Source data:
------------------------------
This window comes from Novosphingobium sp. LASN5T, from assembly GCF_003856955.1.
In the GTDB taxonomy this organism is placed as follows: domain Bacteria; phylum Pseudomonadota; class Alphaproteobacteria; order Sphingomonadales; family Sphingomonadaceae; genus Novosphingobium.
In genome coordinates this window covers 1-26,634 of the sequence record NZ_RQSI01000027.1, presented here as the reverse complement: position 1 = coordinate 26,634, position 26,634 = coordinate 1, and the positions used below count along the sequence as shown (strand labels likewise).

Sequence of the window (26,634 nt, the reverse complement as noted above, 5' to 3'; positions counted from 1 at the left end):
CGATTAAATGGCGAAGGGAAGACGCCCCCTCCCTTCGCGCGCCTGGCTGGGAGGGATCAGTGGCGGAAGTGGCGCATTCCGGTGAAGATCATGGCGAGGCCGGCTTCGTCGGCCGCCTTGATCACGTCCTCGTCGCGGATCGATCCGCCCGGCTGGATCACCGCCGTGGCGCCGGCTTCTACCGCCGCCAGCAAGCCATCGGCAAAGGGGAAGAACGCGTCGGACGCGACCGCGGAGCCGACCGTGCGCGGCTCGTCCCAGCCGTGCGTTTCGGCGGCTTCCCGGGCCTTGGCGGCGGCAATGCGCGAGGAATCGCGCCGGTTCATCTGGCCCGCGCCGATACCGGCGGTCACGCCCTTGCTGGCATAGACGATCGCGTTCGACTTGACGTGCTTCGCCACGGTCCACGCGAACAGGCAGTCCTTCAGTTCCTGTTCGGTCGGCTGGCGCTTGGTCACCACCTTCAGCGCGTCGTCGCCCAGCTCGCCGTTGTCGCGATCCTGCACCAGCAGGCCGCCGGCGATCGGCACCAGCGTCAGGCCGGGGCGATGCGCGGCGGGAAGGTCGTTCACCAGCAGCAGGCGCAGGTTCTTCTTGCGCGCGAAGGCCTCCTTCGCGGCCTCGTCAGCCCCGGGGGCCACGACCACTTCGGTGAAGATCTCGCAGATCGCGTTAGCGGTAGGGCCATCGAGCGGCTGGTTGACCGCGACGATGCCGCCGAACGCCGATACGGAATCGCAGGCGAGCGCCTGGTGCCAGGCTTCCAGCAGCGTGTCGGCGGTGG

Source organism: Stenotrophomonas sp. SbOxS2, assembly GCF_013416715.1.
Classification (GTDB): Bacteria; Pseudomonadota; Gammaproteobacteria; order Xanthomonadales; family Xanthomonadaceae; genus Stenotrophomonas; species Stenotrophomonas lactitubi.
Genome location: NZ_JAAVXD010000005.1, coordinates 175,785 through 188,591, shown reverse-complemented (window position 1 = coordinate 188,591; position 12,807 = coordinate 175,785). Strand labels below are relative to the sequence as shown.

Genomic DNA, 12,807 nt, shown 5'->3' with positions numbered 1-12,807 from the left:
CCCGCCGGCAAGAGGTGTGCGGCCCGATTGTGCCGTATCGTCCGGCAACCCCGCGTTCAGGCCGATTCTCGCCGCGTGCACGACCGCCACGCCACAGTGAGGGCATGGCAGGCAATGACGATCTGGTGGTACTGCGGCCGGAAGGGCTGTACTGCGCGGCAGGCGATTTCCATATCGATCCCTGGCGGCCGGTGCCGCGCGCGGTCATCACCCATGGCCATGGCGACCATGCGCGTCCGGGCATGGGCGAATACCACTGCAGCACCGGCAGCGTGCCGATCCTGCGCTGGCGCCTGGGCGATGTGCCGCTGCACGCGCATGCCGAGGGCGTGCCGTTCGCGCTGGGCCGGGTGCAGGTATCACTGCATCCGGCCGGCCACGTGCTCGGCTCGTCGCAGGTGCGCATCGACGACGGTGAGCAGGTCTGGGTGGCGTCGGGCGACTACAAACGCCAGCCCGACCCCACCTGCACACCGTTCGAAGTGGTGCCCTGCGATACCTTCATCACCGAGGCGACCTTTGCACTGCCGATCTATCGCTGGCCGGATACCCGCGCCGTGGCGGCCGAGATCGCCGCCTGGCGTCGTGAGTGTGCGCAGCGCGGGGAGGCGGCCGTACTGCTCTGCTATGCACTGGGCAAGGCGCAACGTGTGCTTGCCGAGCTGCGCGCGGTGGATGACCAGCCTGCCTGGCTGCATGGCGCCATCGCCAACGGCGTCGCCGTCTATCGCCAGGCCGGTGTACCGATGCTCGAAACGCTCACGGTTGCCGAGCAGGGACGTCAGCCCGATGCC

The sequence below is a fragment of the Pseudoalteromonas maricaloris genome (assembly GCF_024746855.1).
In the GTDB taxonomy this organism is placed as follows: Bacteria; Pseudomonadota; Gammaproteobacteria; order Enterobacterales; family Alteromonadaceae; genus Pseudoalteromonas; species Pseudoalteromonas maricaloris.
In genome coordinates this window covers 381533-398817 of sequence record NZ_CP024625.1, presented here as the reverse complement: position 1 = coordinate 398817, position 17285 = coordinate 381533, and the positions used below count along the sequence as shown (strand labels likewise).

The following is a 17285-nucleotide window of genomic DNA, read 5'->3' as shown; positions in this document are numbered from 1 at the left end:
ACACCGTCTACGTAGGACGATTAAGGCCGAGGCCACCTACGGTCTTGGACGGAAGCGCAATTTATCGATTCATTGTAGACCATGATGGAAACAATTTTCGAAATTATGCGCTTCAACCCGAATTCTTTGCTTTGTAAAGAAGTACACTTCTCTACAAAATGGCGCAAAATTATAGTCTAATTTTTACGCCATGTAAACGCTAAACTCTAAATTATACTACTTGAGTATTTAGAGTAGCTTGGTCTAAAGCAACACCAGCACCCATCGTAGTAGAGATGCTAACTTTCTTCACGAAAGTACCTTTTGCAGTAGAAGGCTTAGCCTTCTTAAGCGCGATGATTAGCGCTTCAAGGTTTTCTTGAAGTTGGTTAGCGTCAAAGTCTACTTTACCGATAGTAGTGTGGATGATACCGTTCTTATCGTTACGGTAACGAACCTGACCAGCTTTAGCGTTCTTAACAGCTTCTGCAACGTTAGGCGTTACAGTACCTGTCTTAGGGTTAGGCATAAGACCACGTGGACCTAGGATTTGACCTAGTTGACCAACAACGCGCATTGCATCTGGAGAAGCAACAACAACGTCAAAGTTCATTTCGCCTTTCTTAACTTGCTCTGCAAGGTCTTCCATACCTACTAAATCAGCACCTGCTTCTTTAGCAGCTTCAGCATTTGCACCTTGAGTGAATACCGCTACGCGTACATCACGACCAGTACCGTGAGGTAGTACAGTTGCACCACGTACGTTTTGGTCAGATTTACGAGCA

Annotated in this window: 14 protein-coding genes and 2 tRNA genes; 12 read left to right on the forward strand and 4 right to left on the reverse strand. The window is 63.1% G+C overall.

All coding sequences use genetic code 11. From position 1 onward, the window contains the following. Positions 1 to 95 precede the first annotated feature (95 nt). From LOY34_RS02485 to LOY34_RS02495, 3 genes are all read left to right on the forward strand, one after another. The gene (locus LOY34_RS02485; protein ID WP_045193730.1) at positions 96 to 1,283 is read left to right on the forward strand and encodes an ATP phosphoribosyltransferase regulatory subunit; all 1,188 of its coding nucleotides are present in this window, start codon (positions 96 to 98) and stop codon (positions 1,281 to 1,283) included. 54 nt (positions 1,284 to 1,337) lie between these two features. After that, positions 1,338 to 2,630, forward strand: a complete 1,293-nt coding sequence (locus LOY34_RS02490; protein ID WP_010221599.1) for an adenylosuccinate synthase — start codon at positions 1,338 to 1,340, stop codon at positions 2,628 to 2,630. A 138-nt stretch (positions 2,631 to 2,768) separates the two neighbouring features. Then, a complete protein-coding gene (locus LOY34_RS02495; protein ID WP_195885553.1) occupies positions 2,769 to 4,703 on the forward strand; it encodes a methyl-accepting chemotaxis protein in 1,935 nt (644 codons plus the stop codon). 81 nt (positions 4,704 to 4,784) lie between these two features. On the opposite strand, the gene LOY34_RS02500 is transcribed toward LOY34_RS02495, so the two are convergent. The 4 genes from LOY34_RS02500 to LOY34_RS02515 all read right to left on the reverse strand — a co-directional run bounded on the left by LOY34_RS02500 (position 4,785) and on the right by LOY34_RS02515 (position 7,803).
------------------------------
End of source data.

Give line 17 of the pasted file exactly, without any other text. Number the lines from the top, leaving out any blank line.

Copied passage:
All coding sequences use genetic code 11. From position 1 onward, the window contains the following. Positions 1 to 95 precede the first annotated feature (95 nt). From LOY34_RS02485 to LOY34_RS02495, 3 genes are all read left to right on the forward strand, one after another. The gene (locus LOY34_RS02485; protein ID WP_045193730.1) at positions 96 to 1,283 is read left to right on the forward strand and encodes an ATP phosphoribosyltransferase regulatory subunit; all 1,188 of its coding nucleotides are present in this window, start codon (positions 96 to 98) and stop codon (positions 1,281 to 1,283) included. 54 nt (positions 1,284 to 1,337) lie between these two features. After that, positions 1,338 to 2,630, forward strand: a complete 1,293-nt coding sequence (locus LOY34_RS02490; protein ID WP_010221599.1) for an adenylosuccinate synthase — start codon at positions 1,338 to 1,340, stop codon at positions 2,628 to 2,630. A 138-nt stretch (positions 2,631 to 2,768) separates the two neighbouring features. Then, a complete protein-coding gene (locus LOY34_RS02495; protein ID WP_195885553.1) occupies positions 2,769 to 4,703 on the forward strand; it encodes a methyl-accepting chemotaxis protein in 1,935 nt (644 codons plus the stop codon). 81 nt (positions 4,704 to 4,784) lie between these two features. On the opposite strand, the gene LOY34_RS02500 is transcribed toward LOY34_RS02495, so the two are convergent. The 4 genes from LOY34_RS02500 to LOY34_RS02515 all read right to left on the reverse strand — a co-directional run bounded on the left by LOY34_RS02500 (position 4,785) and on the right by LOY34_RS02515 (position 7,803).